Texts, Readers and Educational Practices
Edited By Mireia Manresa and Neus Real
This work is intended as a contribution to international research on digital literature for children and young adults and its impact on the teaching practices of literary education. Its main goals are to guide the inclusion of this training in classrooms and to investigate strategies for accessing multimedia, interactive and hypertextual messages and products that form a part of fictional products today.
The volume begins by contextualising electronic literary reading and specifying the new research framework of digital literature for children and adolescents. It then provides an overview of the relationships between the electronic medium and children and young adult production on the one hand, and of the digital works and their features on the other, to reflect on their potential for literary education. Subsequently, it tackles the effective contact of children and adolescents with this literature in order to determine what happens when different electronic works are made available to children readers without eliminating printed literature from their environment. Finally, the floor is given to two leading creators.
“Common Places in Children’s E-Lit”. A Journey through the Defining Spaces of Electronic Literature
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“Common Places in Children’s E-Lit”
A Journey through the Defining Spaces of Electronic Literature
Lucas RAMADA PRIETO
Universitat Autònoma de Barcelona
Introduction. If we cannot define literature, how can we define electronic literature?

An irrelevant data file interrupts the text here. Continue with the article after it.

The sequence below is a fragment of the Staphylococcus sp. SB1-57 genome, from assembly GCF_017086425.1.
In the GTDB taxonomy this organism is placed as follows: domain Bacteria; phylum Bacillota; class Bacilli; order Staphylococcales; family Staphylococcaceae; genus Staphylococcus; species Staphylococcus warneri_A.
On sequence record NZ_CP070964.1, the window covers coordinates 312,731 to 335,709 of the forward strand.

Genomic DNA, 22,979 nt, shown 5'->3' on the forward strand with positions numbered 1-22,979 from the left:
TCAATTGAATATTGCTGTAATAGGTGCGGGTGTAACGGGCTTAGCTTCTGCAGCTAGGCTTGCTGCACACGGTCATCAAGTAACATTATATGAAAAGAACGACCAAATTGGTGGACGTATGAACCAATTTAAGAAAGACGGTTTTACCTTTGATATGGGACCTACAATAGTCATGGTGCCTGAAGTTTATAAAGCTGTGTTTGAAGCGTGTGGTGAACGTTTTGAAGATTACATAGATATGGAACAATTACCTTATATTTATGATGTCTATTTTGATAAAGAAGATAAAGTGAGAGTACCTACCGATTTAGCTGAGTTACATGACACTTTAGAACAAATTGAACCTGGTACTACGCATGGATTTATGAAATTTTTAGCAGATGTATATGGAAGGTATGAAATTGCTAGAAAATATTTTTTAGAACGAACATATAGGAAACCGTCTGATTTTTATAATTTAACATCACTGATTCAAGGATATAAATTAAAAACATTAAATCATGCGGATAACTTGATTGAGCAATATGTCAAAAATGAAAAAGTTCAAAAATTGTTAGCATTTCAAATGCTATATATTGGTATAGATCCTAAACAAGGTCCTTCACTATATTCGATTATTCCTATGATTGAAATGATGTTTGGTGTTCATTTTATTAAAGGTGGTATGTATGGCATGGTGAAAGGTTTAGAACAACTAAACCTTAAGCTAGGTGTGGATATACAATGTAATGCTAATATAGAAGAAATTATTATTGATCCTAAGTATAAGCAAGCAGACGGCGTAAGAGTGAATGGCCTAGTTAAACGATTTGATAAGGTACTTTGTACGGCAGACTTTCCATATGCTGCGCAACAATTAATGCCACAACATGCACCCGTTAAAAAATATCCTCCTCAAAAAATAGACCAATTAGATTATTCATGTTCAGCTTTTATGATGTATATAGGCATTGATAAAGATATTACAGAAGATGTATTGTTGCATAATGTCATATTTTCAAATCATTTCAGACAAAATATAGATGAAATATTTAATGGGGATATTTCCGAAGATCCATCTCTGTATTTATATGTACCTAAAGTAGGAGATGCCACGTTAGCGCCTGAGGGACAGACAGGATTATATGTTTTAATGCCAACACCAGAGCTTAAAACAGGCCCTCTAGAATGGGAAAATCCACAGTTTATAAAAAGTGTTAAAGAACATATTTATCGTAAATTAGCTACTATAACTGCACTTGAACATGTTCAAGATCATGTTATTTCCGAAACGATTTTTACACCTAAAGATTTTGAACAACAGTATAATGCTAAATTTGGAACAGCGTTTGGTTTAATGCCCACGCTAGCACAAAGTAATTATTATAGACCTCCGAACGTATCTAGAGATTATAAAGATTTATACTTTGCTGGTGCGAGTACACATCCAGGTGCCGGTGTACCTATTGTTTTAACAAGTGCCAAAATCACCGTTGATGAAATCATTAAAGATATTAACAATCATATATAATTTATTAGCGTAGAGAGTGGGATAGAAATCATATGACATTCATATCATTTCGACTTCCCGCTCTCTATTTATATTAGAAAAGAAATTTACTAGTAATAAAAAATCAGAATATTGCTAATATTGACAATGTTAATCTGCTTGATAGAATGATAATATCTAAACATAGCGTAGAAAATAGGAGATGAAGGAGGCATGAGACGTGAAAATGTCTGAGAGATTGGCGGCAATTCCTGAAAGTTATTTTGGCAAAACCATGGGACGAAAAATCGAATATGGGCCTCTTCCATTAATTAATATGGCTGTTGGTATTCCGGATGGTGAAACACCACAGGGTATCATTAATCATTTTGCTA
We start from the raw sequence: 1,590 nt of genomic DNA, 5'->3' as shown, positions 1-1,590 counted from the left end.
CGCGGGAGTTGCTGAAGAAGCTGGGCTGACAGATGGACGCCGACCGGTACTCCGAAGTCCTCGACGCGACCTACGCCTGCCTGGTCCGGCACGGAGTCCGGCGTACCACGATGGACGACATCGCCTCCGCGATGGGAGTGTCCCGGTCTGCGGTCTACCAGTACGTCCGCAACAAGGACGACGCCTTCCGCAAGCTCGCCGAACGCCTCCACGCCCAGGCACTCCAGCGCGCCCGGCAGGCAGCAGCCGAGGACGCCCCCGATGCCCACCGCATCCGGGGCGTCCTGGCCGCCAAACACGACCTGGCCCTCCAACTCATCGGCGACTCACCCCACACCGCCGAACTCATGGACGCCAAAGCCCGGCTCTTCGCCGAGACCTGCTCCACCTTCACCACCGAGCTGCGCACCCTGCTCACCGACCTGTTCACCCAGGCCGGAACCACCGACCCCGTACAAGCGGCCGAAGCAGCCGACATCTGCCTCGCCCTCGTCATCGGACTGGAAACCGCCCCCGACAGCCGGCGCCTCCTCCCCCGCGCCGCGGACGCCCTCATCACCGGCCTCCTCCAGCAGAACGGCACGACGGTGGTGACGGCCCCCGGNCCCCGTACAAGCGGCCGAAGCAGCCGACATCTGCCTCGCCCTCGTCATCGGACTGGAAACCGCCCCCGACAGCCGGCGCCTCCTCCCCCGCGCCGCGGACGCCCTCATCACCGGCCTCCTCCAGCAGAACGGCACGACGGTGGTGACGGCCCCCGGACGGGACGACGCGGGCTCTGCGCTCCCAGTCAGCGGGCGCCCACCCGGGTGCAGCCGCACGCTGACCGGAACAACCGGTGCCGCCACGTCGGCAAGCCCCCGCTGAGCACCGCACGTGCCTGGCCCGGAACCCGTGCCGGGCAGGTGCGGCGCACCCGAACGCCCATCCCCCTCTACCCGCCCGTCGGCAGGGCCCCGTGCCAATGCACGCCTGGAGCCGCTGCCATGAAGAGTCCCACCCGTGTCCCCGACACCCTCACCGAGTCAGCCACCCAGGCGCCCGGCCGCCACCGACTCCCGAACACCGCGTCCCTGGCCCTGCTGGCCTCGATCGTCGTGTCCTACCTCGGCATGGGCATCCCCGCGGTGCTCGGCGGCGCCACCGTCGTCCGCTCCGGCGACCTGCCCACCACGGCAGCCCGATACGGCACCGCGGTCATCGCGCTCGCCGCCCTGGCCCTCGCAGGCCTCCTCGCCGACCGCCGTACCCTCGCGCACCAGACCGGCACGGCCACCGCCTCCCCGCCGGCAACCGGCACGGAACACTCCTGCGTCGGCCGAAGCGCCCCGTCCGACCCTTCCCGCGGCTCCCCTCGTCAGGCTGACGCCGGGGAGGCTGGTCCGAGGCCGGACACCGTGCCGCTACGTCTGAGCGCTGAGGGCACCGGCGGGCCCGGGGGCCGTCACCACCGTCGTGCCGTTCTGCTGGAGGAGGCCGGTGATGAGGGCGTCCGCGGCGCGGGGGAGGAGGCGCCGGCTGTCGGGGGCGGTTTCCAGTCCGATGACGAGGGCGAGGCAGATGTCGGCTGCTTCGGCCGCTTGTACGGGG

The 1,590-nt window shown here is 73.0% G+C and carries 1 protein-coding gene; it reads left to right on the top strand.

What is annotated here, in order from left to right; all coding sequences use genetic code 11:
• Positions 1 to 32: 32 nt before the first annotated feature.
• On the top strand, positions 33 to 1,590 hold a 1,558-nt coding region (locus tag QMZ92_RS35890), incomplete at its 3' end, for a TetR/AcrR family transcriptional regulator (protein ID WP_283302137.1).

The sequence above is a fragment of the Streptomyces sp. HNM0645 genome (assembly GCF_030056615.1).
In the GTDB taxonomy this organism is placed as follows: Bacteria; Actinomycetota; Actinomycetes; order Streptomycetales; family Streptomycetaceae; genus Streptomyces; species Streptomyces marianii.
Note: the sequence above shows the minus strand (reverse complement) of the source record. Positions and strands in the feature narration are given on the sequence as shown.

If the field of humanities contains a dangerous activity it is the drawing of definitive boundaries for any of its elements. Let us briefly consider, for example, the idea of literature and the enormous conceptual distance that exists between the mimetic vision of Aristotle, who saw in poetry the representation of the possible through language (how many times has this idea been misinterpreted in the history of literary theory!) and the vision of Russian formalist Roman Jakobson who, on defining literature as “organised violence committed on ordinary speech”, placed the weight of “literariness” on the evocative and reflexive capacity of the external language form (Eagleton 2008: 2). If we continue to review the history of literary ontology a little further – adding, for example, a Plato or a Barthes to the equation – we realise the impossibility of reconciling all our readings and desist in our search for a clearly defined vision of what literature is. This, however, does not mean to say that literature does not exist. Literature exists and is palpable, and any group of people with minimum knowledge on the subject would be capable of reaching an agreement, with greater or lesser precision, on whether a particular text is or is...
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